Prediabetes drug increases risk of diabetes!

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Raise your hand if your doctor has ordered a blood test to check your glucose. Most do, whether or not you have symptoms of diabetes.

If your fasting blood sugar is 125 mgm/dL or above you are considered a diabetic. But if your number comes in between 108 and 125 they’ll say you have “prediabetes.”

That’s a condition where your cells have a resistance to the hormone insulin. Your body uses insulin to put glucose into your cells where it can provide energy. But with insulin resistance, your cells are slow to take up glucose. It builds up in your blood.

Over a lifetime, 70-75% of people diagnosed with prediabetes will progress to diabetes.

If your doctor tells you that you’re prediabetic, he or she will almost certainly put you on Big Pharma’s metformin. You may know it as Glucophage. It’s a huge blockbuster drug. Over 120 million people take it to try to control their blood sugar.

But like so many of Big Pharma’s “cures,” metformin creates more problems than it solves. In fact, it makes it even more likely that you’ll develop full-blown diabetes!

Let me explain…

Metformin has a load of side effects. One of those side effects is especially worrisome. Research shows that metformin leads to lower levels of thyroid stimulating hormone (TSH) for people with an underactive thyroid.1

Researchers studied data from over 74,000 people taking metformin over 25 years. Compared to another diabetes drug, metformin was linked to a 55% higher risk for low TSH levels.

And here’s the most ironic part…

Low TSH levels increase your risk of diabetes. 

A new study proves it. Researchers in the Netherlands looked at 8,452 people without diabetes. They found that those with the lowest TSH levels had a 20% higher risk of developing diabetes than those with the highest levels. But for people with prediabetes, the risk of progressing to full diabetes was a whopping 40%.2

In other words, metformin — the same drug your doctor prescribes for prediabetes — lowers your TSH levels. And that INCREASES your risk of getting full-blown diabetes.

For decades I’ve been helping my patients not just manage diabetes symptoms. I help them reverse their diabetes for good.

And I don’t prescribe metformin.

The first step in controlling blood sugar and insulin is to follow a primal diet, low in sugar and carbs. Calories from fat and protein won’t spike your blood sugar. Look for grass-fed beef and dairy products, wild-caught coldwater fish, and poultry and eggs from pastured animals. Choose healthy fats like olive oil, butter and coconut oil.

And when it comes to carbs, a primal diet relies on low glycemic foods that are slower to spike blood sugar. Click here to check out my glycemic guide.

I also help my patients use specific nutrients that naturally improve the body’s insulin response and cure diabetes for good.

3 Nutrients That Knock Out Diabetes

1. Take This Little-Known Insulin Mineral. Vanadium is a crucial trace mineral but most people have never heard of it. It mimics the action of insulin. It helps move glucose from the blood into the cells where it can be used as energy.

In one study, people with diabetes took vanadium supplements daily. After just three weeks, average blood sugar levels dropped by 10%.3 Take 500 mcg three times daily. Just don’t exceed 10 mg in a day.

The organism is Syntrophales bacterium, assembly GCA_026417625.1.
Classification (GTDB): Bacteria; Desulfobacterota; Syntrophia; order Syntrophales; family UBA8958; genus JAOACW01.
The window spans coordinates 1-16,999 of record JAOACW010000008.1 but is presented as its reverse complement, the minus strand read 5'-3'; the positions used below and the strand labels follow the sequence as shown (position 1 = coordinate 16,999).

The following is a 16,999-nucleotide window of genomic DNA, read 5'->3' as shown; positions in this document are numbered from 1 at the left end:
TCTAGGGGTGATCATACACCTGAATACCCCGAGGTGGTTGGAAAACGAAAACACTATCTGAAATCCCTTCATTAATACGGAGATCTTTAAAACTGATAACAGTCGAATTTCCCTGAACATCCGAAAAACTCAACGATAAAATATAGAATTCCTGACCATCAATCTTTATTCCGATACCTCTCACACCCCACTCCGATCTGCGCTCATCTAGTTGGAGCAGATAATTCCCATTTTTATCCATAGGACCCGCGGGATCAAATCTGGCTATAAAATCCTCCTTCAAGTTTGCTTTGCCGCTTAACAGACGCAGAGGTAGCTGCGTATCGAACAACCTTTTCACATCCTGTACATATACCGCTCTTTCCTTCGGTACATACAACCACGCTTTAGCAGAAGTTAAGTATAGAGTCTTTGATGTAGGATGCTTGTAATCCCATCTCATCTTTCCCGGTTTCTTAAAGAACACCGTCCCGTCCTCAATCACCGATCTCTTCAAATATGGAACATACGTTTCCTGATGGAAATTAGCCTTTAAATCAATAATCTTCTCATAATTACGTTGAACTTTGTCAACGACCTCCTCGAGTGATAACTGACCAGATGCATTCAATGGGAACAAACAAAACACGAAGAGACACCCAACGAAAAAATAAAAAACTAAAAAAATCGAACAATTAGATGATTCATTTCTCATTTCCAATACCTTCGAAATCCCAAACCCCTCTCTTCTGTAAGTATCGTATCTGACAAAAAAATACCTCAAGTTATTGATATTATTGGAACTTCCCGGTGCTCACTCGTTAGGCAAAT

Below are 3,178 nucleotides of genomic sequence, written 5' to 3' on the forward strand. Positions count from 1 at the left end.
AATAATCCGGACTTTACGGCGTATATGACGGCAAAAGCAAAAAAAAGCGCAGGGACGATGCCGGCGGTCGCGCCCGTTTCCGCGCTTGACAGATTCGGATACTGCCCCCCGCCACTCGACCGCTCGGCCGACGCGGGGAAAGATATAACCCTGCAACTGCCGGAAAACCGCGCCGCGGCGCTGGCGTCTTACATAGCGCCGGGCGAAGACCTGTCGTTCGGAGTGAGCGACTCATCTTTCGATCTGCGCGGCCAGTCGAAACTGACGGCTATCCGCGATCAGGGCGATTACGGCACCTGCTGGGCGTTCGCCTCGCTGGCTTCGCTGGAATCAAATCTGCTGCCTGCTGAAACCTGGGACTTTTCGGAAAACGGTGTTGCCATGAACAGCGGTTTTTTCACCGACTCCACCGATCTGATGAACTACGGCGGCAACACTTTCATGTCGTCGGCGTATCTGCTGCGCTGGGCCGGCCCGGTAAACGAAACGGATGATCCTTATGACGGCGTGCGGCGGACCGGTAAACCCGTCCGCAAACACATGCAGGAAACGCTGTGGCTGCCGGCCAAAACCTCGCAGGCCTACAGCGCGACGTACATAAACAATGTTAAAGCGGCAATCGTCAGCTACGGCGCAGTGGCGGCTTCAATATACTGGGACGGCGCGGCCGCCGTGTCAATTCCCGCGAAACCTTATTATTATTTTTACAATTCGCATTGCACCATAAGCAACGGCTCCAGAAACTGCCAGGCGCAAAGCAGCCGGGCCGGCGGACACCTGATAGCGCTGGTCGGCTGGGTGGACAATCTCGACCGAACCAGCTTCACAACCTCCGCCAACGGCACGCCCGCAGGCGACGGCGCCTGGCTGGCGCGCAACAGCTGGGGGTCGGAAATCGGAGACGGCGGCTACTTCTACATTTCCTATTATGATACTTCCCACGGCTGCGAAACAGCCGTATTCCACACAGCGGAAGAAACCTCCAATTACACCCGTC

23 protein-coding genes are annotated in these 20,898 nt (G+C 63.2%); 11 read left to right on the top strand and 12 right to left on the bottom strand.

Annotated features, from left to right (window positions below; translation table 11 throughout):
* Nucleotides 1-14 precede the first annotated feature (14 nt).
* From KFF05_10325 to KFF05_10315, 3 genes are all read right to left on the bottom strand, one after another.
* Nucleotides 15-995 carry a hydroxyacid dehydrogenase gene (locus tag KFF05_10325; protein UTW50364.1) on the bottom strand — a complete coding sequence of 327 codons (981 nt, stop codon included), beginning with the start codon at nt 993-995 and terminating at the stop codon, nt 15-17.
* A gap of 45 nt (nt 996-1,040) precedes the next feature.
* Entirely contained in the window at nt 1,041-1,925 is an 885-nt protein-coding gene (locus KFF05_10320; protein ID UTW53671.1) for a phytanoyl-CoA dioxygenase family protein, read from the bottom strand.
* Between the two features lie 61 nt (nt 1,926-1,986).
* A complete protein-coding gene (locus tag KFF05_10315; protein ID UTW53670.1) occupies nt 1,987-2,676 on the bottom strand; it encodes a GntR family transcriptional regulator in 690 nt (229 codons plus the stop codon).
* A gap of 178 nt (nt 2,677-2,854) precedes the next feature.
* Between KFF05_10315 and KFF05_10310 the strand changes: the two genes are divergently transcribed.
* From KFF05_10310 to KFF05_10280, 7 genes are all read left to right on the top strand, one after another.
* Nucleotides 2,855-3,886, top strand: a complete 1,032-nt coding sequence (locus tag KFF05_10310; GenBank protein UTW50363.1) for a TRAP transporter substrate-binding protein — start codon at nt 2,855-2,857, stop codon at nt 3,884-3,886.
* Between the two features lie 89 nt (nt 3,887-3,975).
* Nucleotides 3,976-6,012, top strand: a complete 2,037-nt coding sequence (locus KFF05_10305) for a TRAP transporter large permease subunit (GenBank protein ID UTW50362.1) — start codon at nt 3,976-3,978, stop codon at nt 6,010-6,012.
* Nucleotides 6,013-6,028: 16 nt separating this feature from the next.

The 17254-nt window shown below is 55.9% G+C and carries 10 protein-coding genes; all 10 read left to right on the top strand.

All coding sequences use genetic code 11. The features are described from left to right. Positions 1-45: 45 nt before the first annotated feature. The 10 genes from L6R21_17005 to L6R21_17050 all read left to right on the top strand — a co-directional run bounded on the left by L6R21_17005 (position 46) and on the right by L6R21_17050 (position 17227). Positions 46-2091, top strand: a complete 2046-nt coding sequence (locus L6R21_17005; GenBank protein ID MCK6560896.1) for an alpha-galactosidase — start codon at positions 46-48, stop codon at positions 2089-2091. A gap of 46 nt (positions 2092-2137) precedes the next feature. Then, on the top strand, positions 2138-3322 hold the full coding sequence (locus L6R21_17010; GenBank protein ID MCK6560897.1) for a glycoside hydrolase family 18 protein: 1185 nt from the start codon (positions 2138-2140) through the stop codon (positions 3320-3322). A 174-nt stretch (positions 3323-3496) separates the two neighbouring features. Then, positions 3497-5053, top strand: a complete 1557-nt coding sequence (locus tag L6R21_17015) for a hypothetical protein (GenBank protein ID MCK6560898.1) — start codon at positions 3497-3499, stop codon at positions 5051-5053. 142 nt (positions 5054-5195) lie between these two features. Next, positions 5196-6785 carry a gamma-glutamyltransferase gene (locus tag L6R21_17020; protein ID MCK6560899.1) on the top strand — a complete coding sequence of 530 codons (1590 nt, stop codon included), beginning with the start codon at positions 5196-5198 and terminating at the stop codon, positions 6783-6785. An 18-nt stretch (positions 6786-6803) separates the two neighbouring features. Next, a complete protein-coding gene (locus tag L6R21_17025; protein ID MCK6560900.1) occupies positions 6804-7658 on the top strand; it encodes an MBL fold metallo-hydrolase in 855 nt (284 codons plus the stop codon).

2. Enjoy this tropical fruit. Traditional healers in Bali showed me how guava controls blood sugar and diabetes. The stems, leaves and fruit block the digestion of carbohydrates. So you have fewer sugar spikes and need less insulin. That makes you less likely to develop insulin resistance.4

You can find fresh guava in local markets. Also look for guava tea made from the dried leaves at your local health food store or online.

3. Get more vitamin D. Low vitamin D3 levels are directly linked to insulin resistance, prediabetes and full-blown type 2 diabetes. In fact, one study revealed that even a minor D3 deficiency can increase your risk of diabetes by 91%.5

You can get plenty of vitamin D3 from just 10 minutes a day in the midday sun. Or eat vitamin-D-rich foods like salmon, mackerel, tuna, sardines, pastured eggs, and grass-fed beef, liver and dairy. But for diabetes I recommend supplements to be safe. Take 8,000 IUs per day.

To Your Good Health,

Al Sears, MD

Al Sears, MD, CNS

1.Karimifar M, Aminorroaya A, Amini M, et al. “Effect of metformin on thyroid stimulating hormone and thyroid volume in patients with prediabetes: A randomized placebo-controlled clinical trial.” Journal of Research in Medical Sciences: The Official Journal of Isfahan University of Medical Sciences. 2014;19(11):1019-1026.
2. Chaker L, Ligthart, Korevaar TIM, et al. “OR33-2: Thyroid Function and type 2 diabetes risk: a population-based prospective cohort study.” Presented at: ENDO 2016; April 1-4, 2016; Boston, MA.
3. Wallach, Joel D. and Lan, Ma. “Rare Earths: Forbidden Cures.” Bonita, CA: Double Happiness Publishing, 1994, pp 411-12.
4. Eidenberger T, et al. “Inhibition of dipeptidyl peptidase activity by flavonol glycosides of guava (Psidium guajava L.): A key to the beneficial effects of guava in type II diabetes mellitus.” Fitoterapia. 2013;89:74-9.
5. Huang Y, Li X, Wang M, et al. ““Lipoprotein lipase links vitamin D, insulin resistance, and type 2 diabetes: a cross-sectional epidemiological study.” Cardiovasc Diabetol. 2013;12:17.

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